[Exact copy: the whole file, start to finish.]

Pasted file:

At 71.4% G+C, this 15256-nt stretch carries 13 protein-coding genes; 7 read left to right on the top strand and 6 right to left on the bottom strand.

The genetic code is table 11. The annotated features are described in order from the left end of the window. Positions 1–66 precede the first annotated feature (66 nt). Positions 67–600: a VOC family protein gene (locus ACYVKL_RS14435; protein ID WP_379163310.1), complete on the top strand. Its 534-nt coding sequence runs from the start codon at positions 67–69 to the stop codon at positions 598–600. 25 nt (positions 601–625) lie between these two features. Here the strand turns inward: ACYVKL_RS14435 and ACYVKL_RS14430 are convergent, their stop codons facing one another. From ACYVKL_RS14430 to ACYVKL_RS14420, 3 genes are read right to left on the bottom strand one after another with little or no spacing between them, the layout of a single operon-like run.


At 71.4% G+C, this 15256-nt stretch carries 13 protein-coding genes; 7 read left to right on the top strand and 6 right to left on the bottom strand.

The genetic code is table 11. The annotated features are described in order from the left end of the window. Positions 1–66 precede the first annotated feature (66 nt). Positions 67–600: a VOC family protein gene (locus ACYVKL_RS14435; protein ID WP_379163310.1), complete on the top strand. Its 534-nt coding sequence runs from the start codon at positions 67–69 to the stop codon at positions 598–600. 25 nt (positions 601–625) lie between these two features. Here the strand turns inward: ACYVKL_RS14435 and ACYVKL_RS14430 are convergent, their stop codons facing one another. From ACYVKL_RS14430 to ACYVKL_RS14420, 3 genes are read right to left on the bottom strand one after another with little or no spacing between them, the layout of a single operon-like run.